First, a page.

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Old 02-21-2012, 05:58 PM   #5
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If you only knew where Amylase came from

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Old 02-21-2012, 07:55 PM   #6
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Can anyone tell me whether my "fix" is likely to work? I don't know what else to do..... I spent a lot of time and effort making this batch and I can't bear to toss it out.

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Old 02-21-2012, 09:59 PM   #7
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You don't really include enough info to help diagnose what is going on. Pumpkin is problematic (as you seem to know) for a variety of reasons. Because it is goopy, it tends to stick spurges and cause low efficiency. A lot of brewers will add yeast hulls to try and improve sparging. Also, because pumpkin doesn't have amylase enzymes, a mash with pumpkin may take more time to convert, especially if you are using a base malt with low diastatic power. A lot of pumpkin ale brewers choose six row because if it's high diastatic power.

Answers to the following questions will be helpful:

Did it sparge normally?

What was your original gravity?

Did you do an iodine test at the end of the mash?

Did you aerate the wort prior to pitching yeast?

Did the canned pumpkin contain preservatives?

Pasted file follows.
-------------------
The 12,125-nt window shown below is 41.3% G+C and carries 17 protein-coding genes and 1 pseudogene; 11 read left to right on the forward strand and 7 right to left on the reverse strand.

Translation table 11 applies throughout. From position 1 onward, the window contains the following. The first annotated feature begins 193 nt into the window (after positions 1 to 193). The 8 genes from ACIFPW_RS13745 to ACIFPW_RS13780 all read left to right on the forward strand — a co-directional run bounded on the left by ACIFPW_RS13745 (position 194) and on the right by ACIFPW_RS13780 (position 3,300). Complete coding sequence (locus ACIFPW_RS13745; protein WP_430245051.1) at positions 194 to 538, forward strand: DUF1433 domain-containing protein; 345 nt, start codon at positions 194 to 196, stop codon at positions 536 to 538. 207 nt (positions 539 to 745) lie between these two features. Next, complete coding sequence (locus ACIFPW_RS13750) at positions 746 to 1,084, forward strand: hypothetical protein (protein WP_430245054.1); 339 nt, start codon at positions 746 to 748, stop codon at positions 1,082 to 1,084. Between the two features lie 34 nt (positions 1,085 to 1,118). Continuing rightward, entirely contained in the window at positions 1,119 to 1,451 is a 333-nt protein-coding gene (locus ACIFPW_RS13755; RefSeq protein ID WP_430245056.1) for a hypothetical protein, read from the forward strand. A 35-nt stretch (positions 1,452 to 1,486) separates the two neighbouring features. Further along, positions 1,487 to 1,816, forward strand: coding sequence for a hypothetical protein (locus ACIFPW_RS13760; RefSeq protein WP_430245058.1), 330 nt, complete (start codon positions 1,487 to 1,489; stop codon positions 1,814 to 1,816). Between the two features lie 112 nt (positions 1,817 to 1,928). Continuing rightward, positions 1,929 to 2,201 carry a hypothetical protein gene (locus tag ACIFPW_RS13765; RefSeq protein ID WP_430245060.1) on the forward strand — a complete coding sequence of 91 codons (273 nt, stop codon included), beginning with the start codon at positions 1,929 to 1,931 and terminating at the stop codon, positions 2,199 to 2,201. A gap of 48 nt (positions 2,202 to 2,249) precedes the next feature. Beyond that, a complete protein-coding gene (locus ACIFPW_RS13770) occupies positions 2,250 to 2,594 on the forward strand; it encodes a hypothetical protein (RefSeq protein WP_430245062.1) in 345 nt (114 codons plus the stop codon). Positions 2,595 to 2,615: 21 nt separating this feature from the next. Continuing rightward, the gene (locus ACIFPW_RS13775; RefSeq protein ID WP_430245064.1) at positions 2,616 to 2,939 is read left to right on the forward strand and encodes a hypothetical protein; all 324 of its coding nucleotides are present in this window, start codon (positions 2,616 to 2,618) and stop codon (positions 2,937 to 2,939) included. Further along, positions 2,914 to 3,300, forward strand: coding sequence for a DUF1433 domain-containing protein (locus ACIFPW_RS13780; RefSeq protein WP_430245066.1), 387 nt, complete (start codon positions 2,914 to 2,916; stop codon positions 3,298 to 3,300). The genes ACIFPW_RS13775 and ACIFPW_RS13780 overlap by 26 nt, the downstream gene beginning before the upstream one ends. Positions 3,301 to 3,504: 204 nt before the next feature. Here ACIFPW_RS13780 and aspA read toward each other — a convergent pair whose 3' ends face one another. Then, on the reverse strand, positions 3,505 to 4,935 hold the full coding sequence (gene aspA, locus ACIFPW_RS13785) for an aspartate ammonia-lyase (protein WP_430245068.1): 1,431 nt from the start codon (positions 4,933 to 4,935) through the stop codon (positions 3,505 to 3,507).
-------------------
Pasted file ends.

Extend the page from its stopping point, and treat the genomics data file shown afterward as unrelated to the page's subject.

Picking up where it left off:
With answers to the above questions, we may be able to help more.

Adam

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Old 02-22-2012, 01:09 AM   #8
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A few more Qs to add to Adam's list:

At what temp did you mash?

For how long did you mash?

Did you use rice hulls or yeast hulls?

You mention "adding pie pumpkin chunks". To what are you referring? Chunks of a baked pumpkin pie? Where are you adding these chunks? Boil?

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Old 02-22-2012, 12:11 PM   #9
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Answers to the following questions will be helpful:

Did it sparge normally?

yes

What was your original gravity?
not sure, but it matched the recipe in Brew Tools

Did you do an iodine test at the end of the mash?
No, but I followed my usual procedure which has produced great results about 12 or 13 times before

Did you aerate the wort prior to pitching yeast?
Yes. I also pitched a second batch of yeast a few weeks later with no effect.

Did the canned pumpkin contain preservatives?
no

With answers to the above questions, we may be able to help more.

I mashed for the usual 90 minutes at around 152-153 deg and I did use rice hulls.

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Old 02-22-2012, 12:13 PM   #10
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Quote:
Originally Posted by barrooze View Post
A few more Qs to add to Adam's list:

At what temp did you mash?

For how long did you mash?

Did you use rice hulls or yeast hulls?

You mention "adding pie pumpkin chunks". To what are you referring? Chunks of a baked pumpkin pie? Where are you adding these chunks? Boil?
I was referring to "pie pumpkin" chunks. Pie pumpkins are smaller and are mostly flesh with no seeds...